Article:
Where end-user credentials are stored is entirely up to the end-user,
as is who they choose to share the information with.  OAuth does not
and cannot address this, as it shouldn't - and neither should Twitter

When a user types their username/password on the Twitter authorization
screen, they are using someone's browser on someone's computer either
of which could harbor malicious software that could capture what was
typed, and are communicating these credentials over the open Internet
using at best nothing more than the https basic auth uses.  In
addition, "training" users to become accustomed to providing their
user credentials outside of their apps to requests made over the open
Internet makes them a lot more susceptible to phishing attacks.  How
exactly is this then "better" security than basic auth?

The only "real" advantage to using OAuth is more application access
control and protected shared user access between application
platforms.  There are no real tangible advantages for the end-user.
With basic auth, all an end-user had to do was tell the app their user
credentials.  With OAuth, they have to leave their app to tell
Twitter, wait for Twitter to tell their app, and then return to their
app to continue the process.

At least with XAuth, the user can continue to tell their app their
user credentials and have all this OAuth stuff handled behind the
curtain for them.

I understand the very compelling reasons why Twitter wants to convert
to universal OAuth access.  But let's quit spinning OAuth as this
"great new security enhancement technology" that will benefit end-
users  It's not.  It wasn't even meant to be.  It was just meant to
help the Twitters of the world communicate end-user information among
each other without having to share their end-users' credentials.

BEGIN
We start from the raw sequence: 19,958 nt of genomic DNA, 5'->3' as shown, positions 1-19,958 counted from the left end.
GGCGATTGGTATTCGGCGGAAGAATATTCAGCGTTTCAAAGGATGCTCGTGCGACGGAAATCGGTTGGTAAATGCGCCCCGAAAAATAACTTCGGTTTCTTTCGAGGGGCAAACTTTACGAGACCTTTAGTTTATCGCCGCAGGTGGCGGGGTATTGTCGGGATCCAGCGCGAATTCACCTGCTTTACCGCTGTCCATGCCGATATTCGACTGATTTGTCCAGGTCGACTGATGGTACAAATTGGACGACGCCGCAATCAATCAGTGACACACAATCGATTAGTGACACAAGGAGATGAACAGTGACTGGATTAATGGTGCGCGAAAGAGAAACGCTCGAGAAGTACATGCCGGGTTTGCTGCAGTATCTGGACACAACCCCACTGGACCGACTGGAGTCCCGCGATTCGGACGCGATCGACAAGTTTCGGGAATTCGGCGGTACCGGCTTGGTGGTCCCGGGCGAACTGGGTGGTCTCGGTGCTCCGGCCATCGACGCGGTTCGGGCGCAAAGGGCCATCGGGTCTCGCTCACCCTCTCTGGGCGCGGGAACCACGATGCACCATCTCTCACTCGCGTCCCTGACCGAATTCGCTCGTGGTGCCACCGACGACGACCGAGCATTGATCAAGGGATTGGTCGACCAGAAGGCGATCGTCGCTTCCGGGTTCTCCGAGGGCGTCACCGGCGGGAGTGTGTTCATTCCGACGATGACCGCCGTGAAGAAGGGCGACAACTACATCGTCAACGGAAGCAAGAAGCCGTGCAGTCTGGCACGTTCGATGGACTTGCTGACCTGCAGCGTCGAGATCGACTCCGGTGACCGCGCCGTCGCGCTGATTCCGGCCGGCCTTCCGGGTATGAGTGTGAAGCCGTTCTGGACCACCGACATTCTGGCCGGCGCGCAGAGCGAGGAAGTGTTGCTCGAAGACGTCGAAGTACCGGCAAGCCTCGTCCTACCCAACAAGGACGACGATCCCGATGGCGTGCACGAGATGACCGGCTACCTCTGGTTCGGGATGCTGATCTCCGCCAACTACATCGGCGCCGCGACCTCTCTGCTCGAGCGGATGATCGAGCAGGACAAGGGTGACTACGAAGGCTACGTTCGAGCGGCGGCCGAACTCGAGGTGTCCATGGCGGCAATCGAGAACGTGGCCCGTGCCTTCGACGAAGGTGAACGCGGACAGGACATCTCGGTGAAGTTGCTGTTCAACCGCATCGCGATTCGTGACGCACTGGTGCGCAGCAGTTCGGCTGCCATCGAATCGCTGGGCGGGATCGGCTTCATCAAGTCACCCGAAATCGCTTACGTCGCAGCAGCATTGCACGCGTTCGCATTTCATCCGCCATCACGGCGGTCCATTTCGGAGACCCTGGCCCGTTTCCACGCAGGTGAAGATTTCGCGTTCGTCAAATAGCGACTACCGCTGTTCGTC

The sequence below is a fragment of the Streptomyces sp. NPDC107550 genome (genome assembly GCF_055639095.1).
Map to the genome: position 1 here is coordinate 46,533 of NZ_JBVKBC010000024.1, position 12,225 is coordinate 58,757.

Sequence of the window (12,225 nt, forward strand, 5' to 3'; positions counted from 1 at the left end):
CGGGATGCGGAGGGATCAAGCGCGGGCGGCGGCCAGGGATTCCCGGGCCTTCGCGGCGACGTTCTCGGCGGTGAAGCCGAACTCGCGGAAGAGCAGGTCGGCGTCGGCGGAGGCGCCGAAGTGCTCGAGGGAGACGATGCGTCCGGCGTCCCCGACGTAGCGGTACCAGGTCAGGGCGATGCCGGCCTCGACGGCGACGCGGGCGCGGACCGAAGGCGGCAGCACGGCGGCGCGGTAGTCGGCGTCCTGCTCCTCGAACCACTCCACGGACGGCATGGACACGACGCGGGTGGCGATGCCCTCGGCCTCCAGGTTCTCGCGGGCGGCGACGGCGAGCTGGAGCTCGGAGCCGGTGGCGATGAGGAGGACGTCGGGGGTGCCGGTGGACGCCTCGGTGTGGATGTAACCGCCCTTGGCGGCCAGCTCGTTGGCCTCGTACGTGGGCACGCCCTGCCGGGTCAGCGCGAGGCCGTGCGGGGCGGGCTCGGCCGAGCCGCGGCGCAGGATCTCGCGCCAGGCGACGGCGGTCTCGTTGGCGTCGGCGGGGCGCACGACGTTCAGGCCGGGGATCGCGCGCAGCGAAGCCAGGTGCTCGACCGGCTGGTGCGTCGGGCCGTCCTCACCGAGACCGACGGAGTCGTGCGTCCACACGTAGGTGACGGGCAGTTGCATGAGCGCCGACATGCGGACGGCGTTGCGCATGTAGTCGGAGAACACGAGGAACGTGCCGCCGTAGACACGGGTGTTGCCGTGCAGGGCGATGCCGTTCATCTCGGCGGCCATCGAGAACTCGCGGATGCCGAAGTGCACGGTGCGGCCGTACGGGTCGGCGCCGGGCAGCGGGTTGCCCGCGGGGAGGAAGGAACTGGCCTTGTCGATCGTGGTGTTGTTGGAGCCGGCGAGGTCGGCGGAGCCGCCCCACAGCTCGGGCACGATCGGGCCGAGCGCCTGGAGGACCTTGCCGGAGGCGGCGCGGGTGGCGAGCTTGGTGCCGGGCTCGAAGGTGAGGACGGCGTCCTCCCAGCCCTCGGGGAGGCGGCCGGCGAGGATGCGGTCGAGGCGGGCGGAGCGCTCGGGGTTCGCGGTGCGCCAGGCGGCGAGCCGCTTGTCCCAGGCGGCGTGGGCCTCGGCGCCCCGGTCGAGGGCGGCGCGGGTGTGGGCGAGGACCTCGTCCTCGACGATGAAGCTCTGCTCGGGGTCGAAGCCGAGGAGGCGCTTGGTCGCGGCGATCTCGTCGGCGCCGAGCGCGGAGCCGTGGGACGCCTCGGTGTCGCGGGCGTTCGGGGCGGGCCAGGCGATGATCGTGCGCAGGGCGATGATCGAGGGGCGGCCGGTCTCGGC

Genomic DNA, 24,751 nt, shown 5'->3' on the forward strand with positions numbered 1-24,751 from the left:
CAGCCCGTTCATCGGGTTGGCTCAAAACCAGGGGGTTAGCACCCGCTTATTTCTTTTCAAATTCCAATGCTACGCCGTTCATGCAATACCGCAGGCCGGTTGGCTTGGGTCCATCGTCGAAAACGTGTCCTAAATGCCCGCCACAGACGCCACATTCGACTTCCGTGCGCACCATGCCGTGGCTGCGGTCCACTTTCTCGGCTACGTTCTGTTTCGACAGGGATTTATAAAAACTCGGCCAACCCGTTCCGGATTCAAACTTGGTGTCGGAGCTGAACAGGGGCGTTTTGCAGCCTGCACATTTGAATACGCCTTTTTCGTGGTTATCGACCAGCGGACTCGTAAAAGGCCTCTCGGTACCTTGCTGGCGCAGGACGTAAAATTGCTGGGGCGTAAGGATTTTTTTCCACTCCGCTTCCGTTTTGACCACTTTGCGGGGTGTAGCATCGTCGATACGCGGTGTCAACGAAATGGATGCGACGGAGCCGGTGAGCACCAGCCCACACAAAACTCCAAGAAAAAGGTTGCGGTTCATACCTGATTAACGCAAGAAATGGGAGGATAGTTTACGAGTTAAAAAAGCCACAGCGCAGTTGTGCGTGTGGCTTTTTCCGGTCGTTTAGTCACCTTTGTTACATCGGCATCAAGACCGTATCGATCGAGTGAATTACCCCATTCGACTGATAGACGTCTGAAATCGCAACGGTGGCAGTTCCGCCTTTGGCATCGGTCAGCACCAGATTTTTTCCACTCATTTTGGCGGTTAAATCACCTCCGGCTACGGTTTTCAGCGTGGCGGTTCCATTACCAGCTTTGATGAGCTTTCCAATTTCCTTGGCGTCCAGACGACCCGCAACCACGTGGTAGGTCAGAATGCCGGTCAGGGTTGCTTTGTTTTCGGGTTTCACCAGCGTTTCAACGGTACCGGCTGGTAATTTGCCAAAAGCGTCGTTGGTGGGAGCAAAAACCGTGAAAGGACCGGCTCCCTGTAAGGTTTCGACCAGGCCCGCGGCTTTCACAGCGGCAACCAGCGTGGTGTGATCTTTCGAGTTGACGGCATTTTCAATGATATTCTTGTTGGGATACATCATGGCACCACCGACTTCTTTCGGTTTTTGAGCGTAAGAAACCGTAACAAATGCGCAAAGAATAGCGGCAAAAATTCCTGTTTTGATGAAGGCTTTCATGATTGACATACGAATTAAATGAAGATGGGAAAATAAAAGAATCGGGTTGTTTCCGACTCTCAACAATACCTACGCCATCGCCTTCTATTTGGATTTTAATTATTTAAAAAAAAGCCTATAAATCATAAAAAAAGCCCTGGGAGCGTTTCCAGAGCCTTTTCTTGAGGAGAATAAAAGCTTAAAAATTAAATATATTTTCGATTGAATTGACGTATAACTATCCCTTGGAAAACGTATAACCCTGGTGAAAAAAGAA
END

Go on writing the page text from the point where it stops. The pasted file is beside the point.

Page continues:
On Apr 26, 7:08 pm, Raffi Krikorian <ra...@twitter.com> wrote:
> > What's the latest schedule for increasing the allowed API call rate for
> > oAuth users? That seems to have been lost in the shuffle.
> unclear - we're actively working with our infrastructure and operations
> teams on capacity planning specifically so we can increase the rate limits.
> > Also, is there any advantage to xAuth over the desktop PIN oAuth scheme
> > (for a desktop application)? I'm putting together a proposal and can't see
> > any real advantage to it on the desktop, especially since I have the oAuth
> > code done, thanks to Marc Mims' Net::Twitter. ;-)
> personally, i would -love it-, if everybody just used the oauth web workflow
> so that none of you even see a user's username/password.  that would make
> the web more secure.  i'm even soliciting suggestions on what we could do to
> make the web workflow better.  i understand, however, that the PIN workflow
> can be off putting for some users.
> so, implementing oAuth instead of xAuth would make me happy - but i doubt
> that's a motivation for most developers.
> --
> Raffi Krikorian
> Twitter Platform Teamhttp://twitter.com/raffi
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